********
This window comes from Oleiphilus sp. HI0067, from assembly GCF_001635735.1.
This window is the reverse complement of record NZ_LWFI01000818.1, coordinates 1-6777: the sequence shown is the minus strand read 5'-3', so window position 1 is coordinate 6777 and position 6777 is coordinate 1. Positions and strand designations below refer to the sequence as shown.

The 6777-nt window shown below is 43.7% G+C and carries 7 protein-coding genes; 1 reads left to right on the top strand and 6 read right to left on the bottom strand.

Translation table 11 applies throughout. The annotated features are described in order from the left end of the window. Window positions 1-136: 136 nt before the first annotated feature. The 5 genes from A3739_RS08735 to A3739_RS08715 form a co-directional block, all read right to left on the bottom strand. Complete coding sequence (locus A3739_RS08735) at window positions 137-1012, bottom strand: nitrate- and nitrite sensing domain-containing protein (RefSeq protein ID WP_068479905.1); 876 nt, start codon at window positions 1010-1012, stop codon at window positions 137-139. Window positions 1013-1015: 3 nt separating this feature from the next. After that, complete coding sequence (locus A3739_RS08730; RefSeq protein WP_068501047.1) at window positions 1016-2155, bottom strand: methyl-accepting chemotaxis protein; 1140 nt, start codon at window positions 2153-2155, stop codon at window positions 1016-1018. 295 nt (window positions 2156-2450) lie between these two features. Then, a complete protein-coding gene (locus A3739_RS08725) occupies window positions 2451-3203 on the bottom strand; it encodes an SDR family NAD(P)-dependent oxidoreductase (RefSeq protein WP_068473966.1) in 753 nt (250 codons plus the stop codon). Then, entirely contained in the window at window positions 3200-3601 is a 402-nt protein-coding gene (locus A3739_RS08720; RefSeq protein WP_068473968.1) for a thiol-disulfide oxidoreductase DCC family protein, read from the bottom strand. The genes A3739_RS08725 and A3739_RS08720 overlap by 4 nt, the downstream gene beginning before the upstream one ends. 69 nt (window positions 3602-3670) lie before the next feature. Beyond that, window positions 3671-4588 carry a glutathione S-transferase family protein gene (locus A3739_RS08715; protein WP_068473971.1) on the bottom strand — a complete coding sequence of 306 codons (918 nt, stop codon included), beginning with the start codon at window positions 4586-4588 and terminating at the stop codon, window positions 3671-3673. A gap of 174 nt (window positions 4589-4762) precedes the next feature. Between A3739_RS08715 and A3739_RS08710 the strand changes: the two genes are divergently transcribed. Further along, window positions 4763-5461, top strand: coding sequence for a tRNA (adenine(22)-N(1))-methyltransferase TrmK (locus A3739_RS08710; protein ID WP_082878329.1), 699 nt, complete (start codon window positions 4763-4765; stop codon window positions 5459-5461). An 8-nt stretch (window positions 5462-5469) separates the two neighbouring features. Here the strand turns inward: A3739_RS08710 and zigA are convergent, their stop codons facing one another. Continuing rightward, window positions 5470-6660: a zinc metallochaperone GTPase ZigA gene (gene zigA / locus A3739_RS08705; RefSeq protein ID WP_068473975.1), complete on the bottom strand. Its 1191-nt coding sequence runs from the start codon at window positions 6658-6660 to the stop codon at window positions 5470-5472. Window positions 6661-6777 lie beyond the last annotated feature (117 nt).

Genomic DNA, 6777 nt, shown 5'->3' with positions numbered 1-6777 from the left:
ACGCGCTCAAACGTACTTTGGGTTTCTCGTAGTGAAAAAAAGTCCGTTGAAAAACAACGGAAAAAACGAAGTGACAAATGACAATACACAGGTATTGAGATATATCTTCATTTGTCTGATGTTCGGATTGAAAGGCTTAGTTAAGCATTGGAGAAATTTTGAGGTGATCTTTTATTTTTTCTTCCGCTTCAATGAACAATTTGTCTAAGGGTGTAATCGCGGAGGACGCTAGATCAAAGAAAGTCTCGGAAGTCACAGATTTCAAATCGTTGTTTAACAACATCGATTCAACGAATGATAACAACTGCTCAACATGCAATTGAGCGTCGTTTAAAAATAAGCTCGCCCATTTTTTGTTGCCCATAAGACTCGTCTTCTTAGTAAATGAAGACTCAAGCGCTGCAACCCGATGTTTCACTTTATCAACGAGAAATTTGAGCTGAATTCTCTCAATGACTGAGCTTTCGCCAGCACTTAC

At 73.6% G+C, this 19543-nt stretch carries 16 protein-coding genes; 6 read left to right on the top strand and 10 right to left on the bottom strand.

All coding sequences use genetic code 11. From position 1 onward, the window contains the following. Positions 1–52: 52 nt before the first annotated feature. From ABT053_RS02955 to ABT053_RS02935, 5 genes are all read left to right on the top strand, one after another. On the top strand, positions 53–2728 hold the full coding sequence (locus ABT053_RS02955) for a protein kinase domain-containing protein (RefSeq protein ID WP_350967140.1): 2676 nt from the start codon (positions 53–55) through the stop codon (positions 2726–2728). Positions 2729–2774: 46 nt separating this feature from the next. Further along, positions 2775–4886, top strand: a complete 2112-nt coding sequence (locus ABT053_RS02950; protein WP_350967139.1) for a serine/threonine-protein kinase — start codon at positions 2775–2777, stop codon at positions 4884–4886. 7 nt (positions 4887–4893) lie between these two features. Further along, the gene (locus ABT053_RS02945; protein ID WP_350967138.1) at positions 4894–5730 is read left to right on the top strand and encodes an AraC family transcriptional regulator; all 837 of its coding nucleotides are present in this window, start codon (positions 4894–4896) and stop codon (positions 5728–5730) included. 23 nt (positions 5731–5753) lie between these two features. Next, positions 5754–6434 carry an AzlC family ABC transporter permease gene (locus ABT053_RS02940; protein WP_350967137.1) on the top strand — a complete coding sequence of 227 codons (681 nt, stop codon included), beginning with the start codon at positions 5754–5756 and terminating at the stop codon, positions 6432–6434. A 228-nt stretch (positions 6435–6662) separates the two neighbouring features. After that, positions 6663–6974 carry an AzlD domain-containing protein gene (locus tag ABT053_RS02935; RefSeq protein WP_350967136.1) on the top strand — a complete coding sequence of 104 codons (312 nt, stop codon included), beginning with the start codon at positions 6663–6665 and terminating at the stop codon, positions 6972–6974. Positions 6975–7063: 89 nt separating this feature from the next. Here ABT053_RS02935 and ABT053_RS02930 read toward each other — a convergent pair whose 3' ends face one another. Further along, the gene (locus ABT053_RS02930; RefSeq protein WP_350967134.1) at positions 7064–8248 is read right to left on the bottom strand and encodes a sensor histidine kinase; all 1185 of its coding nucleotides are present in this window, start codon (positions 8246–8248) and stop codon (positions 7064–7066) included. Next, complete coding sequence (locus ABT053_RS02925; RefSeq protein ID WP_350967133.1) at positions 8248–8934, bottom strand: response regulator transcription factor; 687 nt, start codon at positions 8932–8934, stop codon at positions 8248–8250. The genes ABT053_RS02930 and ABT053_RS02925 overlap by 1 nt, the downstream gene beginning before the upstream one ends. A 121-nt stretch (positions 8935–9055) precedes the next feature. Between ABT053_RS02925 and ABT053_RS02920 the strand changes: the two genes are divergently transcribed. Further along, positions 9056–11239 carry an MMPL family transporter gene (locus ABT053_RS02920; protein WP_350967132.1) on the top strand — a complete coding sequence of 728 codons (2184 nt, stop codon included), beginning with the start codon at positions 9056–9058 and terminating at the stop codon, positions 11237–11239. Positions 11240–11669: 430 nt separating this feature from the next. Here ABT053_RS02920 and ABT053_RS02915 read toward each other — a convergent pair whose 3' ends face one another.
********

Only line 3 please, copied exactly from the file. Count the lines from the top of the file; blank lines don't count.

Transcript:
The 6777-nt window shown below is 43.7% G+C and carries 7 protein-coding genes; 1 reads left to right on the top strand and 6 read right to left on the bottom strand.